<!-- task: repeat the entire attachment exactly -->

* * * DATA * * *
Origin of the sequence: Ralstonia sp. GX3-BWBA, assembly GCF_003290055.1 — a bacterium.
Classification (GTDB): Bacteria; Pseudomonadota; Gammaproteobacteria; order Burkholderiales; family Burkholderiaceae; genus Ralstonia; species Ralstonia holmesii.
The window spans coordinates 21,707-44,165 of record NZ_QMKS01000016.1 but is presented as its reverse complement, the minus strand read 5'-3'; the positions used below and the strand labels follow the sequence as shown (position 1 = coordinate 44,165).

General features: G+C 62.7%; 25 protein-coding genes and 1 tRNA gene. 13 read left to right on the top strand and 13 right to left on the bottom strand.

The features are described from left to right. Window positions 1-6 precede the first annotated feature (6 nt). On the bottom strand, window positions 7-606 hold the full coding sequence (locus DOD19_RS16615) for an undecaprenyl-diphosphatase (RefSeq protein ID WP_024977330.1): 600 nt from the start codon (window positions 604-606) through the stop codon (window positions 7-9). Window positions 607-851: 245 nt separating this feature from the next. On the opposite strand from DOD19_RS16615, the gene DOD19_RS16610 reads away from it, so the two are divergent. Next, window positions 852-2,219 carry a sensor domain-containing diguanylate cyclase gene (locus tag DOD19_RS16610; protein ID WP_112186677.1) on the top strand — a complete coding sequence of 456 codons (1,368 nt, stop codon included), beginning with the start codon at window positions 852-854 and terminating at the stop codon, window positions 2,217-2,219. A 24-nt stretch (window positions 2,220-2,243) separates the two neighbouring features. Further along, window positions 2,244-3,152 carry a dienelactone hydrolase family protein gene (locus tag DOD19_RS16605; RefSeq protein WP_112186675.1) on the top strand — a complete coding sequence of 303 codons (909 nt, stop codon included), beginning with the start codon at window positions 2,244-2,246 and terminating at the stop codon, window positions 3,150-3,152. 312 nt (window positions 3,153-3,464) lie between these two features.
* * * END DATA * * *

Origin of the sequence: Ralstonia sp. GX3-BWBA, assembly GCF_003290055.1 — a bacterium.
Classification (GTDB): Bacteria; Pseudomonadota; Gammaproteobacteria; order Burkholderiales; family Burkholderiaceae; genus Ralstonia; species Ralstonia holmesii.
The window spans coordinates 21,707-44,165 of record NZ_QMKS01000016.1 but is presented as its reverse complement, the minus strand read 5'-3'; the positions used below and the strand labels follow the sequence as shown (position 1 = coordinate 44,165).

General features: G+C 62.7%; 25 protein-coding genes and 1 tRNA gene. 13 read left to right on the top strand and 13 right to left on the bottom strand.

The features are described from left to right. Window positions 1-6 precede the first annotated feature (6 nt). On the bottom strand, window positions 7-606 hold the full coding sequence (locus DOD19_RS16615) for an undecaprenyl-diphosphatase (RefSeq protein ID WP_024977330.1): 600 nt from the start codon (window positions 604-606) through the stop codon (window positions 7-9). Window positions 607-851: 245 nt separating this feature from the next. On the opposite strand from DOD19_RS16615, the gene DOD19_RS16610 reads away from it, so the two are divergent. Next, window positions 852-2,219 carry a sensor domain-containing diguanylate cyclase gene (locus tag DOD19_RS16610; protein ID WP_112186677.1) on the top strand — a complete coding sequence of 456 codons (1,368 nt, stop codon included), beginning with the start codon at window positions 852-854 and terminating at the stop codon, window positions 2,217-2,219. A 24-nt stretch (window positions 2,220-2,243) separates the two neighbouring features. Further along, window positions 2,244-3,152 carry a dienelactone hydrolase family protein gene (locus tag DOD19_RS16605; RefSeq protein WP_112186675.1) on the top strand — a complete coding sequence of 303 codons (909 nt, stop codon included), beginning with the start codon at window positions 2,244-2,246 and terminating at the stop codon, window positions 3,150-3,152. 312 nt (window positions 3,153-3,464) lie between these two features.